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Following the suggestion of my LBS, I made an Oktoberfest using a hybrid yeast (Wyeast 2565) because I didn't have a lagering fridge set up yet--bought myself at least 2 weeks before needing to crash cool, and got a setup to chill in time. The problem is, when I did I accidentally chilled it a bit much--enough to make a layer of ice on the top (don't trust the thermometer enough for a reading to really matter).

I know that will obviously change the flavor (don't know how), but my concern is that the wyeast will not activate again for bottling. Since I can't provide the lowest temperature it hit, I know no answer is definitive, but what are the chances enough survived to bottle, and reasonably how cold can wyeast get before it won't reactivate--or is that dependent on the strain?

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For future reference, 2565 is a kolsch yeast with a distinct flavor profile. Not a very good choice for a pseudOfest. –  Denny Conn Aug 13 '13 at 17:15
    
What would you recommend? The other suggestion I heard was just German Ale. –  nfrye Aug 13 '13 at 17:31
    
Yes, WY1007 is a great yeast for making pseudolagers. It works well down to 50 F (at which point you could use a lager yeast anyway!), but is very clean even in the low 60s if that's all you can manage. Even WY1056 would have been a better choice than 2565. –  Denny Conn Aug 13 '13 at 18:30
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1 Answer

up vote 2 down vote accepted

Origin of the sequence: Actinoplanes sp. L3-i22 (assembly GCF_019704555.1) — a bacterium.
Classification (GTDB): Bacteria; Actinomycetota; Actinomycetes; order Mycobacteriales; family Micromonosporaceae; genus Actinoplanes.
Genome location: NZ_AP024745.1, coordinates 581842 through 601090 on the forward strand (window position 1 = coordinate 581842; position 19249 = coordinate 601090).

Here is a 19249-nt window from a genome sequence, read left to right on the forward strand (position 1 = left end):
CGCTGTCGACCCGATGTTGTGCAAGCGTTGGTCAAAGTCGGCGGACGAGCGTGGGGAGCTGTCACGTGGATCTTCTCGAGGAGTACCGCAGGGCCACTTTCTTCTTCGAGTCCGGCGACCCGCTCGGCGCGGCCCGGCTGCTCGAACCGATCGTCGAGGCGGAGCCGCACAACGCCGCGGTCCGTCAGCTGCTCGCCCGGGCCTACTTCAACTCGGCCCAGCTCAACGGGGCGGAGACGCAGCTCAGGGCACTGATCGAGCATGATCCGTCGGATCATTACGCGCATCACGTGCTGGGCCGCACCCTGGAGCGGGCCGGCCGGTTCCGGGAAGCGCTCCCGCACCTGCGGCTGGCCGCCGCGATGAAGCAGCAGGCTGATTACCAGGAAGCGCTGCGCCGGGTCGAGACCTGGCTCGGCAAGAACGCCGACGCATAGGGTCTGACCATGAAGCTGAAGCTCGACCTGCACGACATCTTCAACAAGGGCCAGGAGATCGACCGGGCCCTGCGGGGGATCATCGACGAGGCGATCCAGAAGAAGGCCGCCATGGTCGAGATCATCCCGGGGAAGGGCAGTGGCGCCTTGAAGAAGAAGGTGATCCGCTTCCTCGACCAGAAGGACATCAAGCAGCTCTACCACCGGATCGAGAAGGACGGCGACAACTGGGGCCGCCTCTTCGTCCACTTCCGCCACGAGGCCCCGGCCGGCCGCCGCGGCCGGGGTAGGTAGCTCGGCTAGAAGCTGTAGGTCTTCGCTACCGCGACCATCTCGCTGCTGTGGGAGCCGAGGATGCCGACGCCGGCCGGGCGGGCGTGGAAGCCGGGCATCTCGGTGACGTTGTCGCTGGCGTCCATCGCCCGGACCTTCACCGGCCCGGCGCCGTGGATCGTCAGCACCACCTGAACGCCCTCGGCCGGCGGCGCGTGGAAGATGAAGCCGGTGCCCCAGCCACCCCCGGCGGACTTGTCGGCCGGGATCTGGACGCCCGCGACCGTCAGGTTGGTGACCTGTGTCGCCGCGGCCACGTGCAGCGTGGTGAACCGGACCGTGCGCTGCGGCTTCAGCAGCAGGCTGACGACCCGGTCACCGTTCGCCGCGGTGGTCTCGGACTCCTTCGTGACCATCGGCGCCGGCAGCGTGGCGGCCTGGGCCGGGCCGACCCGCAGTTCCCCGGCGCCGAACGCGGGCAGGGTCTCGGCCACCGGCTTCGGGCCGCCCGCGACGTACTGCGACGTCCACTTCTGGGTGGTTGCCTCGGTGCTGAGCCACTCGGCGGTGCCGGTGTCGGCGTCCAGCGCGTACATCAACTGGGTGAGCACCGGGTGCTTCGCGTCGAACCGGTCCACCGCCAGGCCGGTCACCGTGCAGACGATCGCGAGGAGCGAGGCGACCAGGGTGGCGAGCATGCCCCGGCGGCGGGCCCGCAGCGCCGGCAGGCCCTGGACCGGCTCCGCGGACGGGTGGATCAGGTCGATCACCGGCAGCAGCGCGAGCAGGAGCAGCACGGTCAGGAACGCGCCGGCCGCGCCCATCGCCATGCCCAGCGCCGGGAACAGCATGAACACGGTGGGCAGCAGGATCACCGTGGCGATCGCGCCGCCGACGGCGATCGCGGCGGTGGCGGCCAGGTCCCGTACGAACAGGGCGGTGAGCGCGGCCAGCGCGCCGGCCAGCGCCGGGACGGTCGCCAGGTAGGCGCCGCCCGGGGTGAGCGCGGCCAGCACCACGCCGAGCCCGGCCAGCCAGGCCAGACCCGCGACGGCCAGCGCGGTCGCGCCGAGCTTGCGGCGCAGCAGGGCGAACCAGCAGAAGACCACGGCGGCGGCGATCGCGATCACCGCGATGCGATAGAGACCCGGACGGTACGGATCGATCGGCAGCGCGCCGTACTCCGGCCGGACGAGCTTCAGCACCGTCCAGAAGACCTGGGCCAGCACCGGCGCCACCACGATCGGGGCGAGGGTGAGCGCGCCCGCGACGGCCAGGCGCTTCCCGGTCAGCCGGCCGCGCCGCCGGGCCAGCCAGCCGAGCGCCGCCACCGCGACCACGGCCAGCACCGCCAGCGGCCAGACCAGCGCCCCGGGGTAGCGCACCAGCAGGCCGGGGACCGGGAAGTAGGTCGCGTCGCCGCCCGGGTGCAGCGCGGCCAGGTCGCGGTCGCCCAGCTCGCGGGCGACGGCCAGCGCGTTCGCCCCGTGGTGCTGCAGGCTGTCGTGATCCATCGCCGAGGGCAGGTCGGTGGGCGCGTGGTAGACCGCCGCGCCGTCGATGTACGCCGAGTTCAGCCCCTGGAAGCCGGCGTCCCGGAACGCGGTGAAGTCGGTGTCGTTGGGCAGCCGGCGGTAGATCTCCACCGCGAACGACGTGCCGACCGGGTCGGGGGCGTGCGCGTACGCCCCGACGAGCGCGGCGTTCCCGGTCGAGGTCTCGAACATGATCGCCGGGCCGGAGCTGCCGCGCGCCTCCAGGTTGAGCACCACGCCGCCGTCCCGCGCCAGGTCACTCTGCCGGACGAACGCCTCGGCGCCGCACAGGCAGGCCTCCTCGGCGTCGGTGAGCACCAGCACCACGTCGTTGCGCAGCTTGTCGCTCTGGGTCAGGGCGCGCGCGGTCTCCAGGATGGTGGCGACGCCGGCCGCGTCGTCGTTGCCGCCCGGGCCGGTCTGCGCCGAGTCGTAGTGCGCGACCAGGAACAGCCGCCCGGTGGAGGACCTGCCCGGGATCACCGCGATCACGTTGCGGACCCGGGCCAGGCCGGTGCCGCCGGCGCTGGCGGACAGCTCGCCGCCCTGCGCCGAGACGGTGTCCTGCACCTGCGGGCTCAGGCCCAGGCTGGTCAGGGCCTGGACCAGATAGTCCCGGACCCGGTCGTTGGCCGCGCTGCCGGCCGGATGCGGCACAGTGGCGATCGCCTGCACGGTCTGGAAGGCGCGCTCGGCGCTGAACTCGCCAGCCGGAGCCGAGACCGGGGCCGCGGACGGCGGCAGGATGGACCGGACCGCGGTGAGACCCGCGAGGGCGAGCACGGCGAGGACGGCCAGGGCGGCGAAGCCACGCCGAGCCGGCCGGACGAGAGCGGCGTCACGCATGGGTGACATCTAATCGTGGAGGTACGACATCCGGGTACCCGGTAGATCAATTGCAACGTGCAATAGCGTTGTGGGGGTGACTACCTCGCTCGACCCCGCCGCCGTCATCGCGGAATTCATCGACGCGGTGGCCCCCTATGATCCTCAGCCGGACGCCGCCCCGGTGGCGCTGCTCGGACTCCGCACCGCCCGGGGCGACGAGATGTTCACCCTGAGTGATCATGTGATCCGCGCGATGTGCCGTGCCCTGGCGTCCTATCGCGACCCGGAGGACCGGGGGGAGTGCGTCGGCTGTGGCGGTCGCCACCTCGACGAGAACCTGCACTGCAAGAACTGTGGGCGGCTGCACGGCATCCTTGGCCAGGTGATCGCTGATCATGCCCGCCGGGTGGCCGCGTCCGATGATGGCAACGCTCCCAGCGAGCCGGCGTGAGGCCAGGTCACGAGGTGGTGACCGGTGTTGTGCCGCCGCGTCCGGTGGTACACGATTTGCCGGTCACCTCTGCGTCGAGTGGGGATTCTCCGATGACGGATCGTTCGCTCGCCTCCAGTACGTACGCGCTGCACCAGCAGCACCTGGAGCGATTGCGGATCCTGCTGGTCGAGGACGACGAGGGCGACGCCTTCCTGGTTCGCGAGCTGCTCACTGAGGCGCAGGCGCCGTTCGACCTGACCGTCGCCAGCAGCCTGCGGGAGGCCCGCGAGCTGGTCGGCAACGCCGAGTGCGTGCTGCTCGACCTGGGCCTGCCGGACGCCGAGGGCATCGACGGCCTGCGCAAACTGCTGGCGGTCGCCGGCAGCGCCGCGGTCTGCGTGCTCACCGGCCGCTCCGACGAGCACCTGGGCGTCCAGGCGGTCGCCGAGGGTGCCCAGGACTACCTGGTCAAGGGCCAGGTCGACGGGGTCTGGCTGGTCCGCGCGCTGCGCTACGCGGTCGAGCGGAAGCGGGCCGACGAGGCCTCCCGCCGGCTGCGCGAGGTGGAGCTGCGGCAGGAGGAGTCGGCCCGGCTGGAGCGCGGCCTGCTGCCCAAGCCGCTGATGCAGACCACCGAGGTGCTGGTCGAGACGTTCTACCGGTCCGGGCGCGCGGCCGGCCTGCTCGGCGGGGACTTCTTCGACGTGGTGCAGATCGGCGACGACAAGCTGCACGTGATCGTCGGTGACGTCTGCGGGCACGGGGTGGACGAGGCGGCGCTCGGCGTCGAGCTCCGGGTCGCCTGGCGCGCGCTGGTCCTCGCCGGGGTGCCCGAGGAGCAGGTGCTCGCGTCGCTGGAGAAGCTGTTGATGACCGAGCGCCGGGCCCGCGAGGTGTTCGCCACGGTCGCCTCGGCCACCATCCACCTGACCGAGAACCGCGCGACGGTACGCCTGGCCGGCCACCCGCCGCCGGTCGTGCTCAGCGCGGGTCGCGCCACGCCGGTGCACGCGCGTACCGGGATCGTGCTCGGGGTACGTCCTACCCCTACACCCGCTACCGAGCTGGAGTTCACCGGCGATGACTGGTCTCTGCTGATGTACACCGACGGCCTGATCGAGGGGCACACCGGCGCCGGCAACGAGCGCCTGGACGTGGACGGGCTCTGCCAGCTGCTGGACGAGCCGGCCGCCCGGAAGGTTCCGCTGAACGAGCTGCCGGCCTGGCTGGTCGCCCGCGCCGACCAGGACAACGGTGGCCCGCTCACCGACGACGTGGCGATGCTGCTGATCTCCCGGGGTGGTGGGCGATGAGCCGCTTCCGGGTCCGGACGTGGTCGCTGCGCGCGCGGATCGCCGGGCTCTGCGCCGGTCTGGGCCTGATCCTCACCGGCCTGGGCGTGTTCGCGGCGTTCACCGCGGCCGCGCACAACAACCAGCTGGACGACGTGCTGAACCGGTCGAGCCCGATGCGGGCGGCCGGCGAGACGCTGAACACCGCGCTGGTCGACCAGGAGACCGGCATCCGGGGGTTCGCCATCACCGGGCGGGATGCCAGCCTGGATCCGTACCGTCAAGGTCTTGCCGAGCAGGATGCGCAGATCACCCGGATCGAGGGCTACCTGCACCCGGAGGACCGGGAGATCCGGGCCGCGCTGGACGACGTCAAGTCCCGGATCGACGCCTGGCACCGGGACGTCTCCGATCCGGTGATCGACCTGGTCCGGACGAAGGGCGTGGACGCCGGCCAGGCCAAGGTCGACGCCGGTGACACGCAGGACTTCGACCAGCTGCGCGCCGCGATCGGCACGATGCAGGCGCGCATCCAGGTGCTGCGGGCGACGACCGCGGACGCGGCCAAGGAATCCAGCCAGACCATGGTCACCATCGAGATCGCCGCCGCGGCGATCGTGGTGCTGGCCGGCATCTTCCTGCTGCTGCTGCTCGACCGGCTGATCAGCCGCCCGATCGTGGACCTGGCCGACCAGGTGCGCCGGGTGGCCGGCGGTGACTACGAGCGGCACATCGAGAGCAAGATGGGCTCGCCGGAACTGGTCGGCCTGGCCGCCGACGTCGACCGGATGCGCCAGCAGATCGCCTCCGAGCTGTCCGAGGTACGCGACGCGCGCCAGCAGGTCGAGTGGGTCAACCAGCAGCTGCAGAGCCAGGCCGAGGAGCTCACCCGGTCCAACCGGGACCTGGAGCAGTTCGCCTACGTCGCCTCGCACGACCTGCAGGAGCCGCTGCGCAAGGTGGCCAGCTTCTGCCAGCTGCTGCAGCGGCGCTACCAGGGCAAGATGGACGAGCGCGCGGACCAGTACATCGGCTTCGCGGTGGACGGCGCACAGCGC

As long as it was just a layer of ice on the top, the yeast should still be fine, since the rest of the water was still at or above freezing.

Yeast can withstand very low temperatures - I freeze them in glycerine solution at -36°C/-32°F, while commercial yeast banks freeze yeast at much lower temperatures - ca. -60°C/-80deg;F. What kills them when freezing in mostly water is ice crystals that form, which penetrate and rupture the cell. But in your case, since the ice was just on top, most of the water didn't hit freezing and some of the yeast has still probably survived.

If you want to be totally certain you get carbonation when you prime, you could add 1/2 tsp dried yeast at bottling time (to the whole batch.)

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Thanks! Figured that was the case, but wanted to be sure. What kind of dry yeast would you suggest? –  nfrye Aug 13 '13 at 17:30
    
What other consequences come from a result of accidentally freezing beer? Are there any other ill-effects other than (potentially) harming/killing the yeast? –  Scott Aug 13 '13 at 17:48
    
There have been reports of permanent chill haze developing if you freeze the beer. Not a certain thing, but a possibility. –  Denny Conn Aug 13 '13 at 18:32
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